Are we any different today than we were last week, before the bringer of American tragedy, Osama bin Laden, was killed?
National tragedies have a way of erasing the blackboard. In an instant, everything that had been scribbled there becomes irrelevant. Before the tragedy, the ship of state chugs along on its own neurotic day-to-day news cycles, the passengers distracted by phantoms and mole hills that, given enough time to obsess over and enough media outlets with financial stakes in the distraction, become mountains. The vital issues are often shunted to back pages.
For example, in the weeks before President Kennedy went to Dallas in November 1963, the stories that obsessed Americans were fluoridation of drinking water; the arrest and “grilling” by the Soviets of Yale professor Frederick Barghoorn, ratcheting up Cold War tensions; and stories about two sleazy D.C. operatives, Rep. John Byrnes (R-WI) and Bobby Baker, Democratic insider and occasional pimp for horny legislators. The Byrnes case is déjà vu in reverse — he realized a 1,000 percent profit in three years on an investment in a mortgage insurance company that he helped get a “favorable federal tax ruling.” In a penitent speech on the House floor, Byrnes wept as histrionically as John Boehner and got a standing ovation (and no ethics probe).
Stories shoved to the back pages included “U.S. to Start Pullout from Viet-Nam” (1,000 military advisers were to be pulled) and “U.S. Ambassador Attacked in Dallas by Anti-UN Demonstrators” (Adlai Stevenson was assaulted by a right-wing mob; he told JFK adviser Arthur Schlesinger that he was “shocked by the current of hatred in Dallas” and advised the president to cancel his planned trip there).
Likewise, during the week prior to 9/11, America was obsessed with the sex life of Rep. Gary Condit (D-CA), “moral qualms” over federal support of stem cell research and “trend” stories like Britney Spears-inspired duds on school-aged nubiles and “canine freestyle” (humans dancing competitively with dogs at discos). Stories swept to the side included the surging unemployment rate; the “fear of recession” in the wake of Bush tax cuts; calls by opponents for an economic stimulus package; rise in for-profit “therapeutic training schools” (read: boot camps) for troubled teenagers; a national rise in homeless population; and the loss of a “professional class” in Afghanistan.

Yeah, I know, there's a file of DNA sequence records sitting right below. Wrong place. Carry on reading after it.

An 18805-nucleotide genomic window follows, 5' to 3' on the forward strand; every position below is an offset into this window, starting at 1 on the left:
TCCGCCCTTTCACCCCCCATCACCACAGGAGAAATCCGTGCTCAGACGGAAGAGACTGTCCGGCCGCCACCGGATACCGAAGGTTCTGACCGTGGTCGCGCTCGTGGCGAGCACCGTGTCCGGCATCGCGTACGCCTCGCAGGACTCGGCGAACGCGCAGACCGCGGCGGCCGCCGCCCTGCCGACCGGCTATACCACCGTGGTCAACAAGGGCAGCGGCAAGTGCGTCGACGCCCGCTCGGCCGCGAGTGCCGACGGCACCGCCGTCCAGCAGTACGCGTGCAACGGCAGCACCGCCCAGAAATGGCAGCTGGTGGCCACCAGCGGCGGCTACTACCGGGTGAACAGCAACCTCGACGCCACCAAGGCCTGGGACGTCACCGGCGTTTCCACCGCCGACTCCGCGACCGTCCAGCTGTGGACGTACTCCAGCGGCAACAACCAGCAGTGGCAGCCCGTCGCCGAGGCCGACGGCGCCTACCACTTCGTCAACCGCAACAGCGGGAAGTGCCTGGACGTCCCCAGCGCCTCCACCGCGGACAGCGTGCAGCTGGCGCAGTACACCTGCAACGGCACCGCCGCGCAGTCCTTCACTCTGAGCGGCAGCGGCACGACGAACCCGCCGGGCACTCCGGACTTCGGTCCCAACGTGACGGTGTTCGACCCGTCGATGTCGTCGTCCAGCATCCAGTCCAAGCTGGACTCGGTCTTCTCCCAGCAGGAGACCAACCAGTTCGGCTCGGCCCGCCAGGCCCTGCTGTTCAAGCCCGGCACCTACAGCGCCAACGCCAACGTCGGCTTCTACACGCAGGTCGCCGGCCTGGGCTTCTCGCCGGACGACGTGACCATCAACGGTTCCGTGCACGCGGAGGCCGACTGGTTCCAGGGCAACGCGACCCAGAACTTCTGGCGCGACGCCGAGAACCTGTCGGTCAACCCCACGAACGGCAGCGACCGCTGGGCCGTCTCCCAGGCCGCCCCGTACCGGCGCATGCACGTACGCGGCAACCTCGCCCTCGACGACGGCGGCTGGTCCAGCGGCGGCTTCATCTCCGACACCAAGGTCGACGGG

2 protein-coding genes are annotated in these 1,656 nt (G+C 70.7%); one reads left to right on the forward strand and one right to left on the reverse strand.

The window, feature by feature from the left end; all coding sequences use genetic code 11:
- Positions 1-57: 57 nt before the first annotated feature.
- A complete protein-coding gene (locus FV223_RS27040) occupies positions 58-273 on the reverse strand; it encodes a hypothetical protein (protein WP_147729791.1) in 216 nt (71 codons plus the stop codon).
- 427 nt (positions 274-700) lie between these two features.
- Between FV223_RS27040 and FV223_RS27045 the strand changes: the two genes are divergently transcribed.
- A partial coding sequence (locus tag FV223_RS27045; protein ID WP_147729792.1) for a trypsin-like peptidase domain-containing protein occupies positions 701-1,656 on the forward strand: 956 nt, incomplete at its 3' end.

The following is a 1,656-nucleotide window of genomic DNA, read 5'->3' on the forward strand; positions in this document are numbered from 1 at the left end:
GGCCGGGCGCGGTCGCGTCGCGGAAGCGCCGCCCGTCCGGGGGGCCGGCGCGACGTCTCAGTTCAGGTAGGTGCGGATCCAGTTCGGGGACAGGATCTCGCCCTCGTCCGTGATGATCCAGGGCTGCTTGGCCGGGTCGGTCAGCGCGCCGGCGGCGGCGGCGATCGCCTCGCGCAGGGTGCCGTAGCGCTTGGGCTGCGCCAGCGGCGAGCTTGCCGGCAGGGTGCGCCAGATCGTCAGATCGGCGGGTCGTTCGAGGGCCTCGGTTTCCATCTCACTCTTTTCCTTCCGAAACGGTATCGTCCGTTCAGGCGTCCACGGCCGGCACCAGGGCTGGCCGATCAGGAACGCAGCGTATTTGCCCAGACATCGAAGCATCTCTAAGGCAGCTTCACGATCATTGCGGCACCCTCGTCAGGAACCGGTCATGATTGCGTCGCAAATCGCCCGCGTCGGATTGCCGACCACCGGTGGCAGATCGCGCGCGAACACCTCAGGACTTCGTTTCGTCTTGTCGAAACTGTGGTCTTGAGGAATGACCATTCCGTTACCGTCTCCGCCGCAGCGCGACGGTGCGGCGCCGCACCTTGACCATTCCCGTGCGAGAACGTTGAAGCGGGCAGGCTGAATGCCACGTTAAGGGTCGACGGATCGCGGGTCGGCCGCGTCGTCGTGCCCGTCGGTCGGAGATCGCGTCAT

After spending hours going through microfilm back issues of newspapers and magazines, the common thread that I found between the two national tragedies was that the stories that had cushioned Americans from items of real importance disappeared in an instant, never to be heard from again. The truly important stories never actually went away.
Why does it take a sudden national tragedy (the Giffords shooting, for example) to temporarily erase the blackboard? Today, the stories and personalities that will, in 10 years (or 10 minutes), be utterly forgotten continue to dominate news cycles: Donald Trump, Koran-burning “preachers,” Justin Bieber, Charlie Sheen, etc. The hysteria over Barack Obama's “citizenship” distracted even the nation's leader at a time of genuine crises on several fronts. Will the proffered birth certificate sate the rabid beast? Of course not.
Consider even the barest bones of our current reality: unprecedented income inequality; 300,000-plus home foreclosures per month; an unemployment rate of 8.8 percent (U.S. unemployment from 1948 to 2010 averaged 5.7 percent); those “lucky enough” to have jobs have seen pay stagnate if not decrease, health premiums skyrocket and benefits shrink, while gas and essential consumer prices reach new highs. Meanwhile, Exxon just announced quarterly profits 69 percent higher than one year ago.
Doesn't this constitute tragedy? It may not be JFK's murder or 9/11, but the longterm impacts are just as devastating.